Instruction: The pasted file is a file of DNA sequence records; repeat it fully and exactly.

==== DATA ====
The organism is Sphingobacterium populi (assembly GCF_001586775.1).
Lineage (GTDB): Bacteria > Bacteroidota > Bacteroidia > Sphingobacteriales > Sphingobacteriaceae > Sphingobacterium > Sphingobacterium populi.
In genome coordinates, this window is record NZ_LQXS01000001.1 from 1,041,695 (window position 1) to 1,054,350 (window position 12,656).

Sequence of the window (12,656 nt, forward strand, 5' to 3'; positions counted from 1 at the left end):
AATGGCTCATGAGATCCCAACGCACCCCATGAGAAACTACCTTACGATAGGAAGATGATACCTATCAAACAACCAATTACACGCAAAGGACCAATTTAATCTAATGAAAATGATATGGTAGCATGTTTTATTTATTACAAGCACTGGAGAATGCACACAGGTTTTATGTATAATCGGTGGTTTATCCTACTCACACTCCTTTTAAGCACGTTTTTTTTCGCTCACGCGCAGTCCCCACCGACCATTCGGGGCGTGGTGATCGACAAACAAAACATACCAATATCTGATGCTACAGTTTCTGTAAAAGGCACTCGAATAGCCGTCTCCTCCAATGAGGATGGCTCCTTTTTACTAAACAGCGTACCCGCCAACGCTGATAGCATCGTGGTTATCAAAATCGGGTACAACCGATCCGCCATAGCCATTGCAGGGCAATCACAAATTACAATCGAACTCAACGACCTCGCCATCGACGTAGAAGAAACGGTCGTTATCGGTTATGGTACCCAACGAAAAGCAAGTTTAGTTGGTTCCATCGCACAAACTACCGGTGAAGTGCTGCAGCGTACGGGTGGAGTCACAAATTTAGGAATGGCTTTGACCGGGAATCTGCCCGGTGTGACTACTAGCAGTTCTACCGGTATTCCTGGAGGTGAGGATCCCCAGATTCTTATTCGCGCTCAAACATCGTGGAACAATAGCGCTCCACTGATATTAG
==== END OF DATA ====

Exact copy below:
The organism is Sphingobacterium populi (assembly GCF_001586775.1).
Lineage (GTDB): Bacteria > Bacteroidota > Bacteroidia > Sphingobacteriales > Sphingobacteriaceae > Sphingobacterium > Sphingobacterium populi.
In genome coordinates, this window is record NZ_LQXS01000001.1 from 1,041,695 (window position 1) to 1,054,350 (window position 12,656).

Sequence of the window (12,656 nt, forward strand, 5' to 3'; positions counted from 1 at the left end):
AATGGCTCATGAGATCCCAACGCACCCCATGAGAAACTACCTTACGATAGGAAGATGATACCTATCAAACAACCAATTACACGCAAAGGACCAATTTAATCTAATGAAAATGATATGGTAGCATGTTTTATTTATTACAAGCACTGGAGAATGCACACAGGTTTTATGTATAATCGGTGGTTTATCCTACTCACACTCCTTTTAAGCACGTTTTTTTTCGCTCACGCGCAGTCCCCACCGACCATTCGGGGCGTGGTGATCGACAAACAAAACATACCAATATCTGATGCTACAGTTTCTGTAAAAGGCACTCGAATAGCCGTCTCCTCCAATGAGGATGGCTCCTTTTTACTAAACAGCGTACCCGCCAACGCTGATAGCATCGTGGTTATCAAAATCGGGTACAACCGATCCGCCATAGCCATTGCAGGGCAATCACAAATTACAATCGAACTCAACGACCTCGCCATCGACGTAGAAGAAACGGTCGTTATCGGTTATGGTACCCAACGAAAAGCAAGTTTAGTTGGTTCCATCGCACAAACTACCGGTGAAGTGCTGCAGCGTACGGGTGGAGTCACAAATTTAGGAATGGCTTTGACCGGGAATCTGCCCGGTGTGACTACTAGCAGTTCTACCGGTATTCCTGGAGGTGAGGATCCCCAGATTCTTATTCGCGCTCAAACATCGTGGAACAATAGCGCTCCACTGATATTAG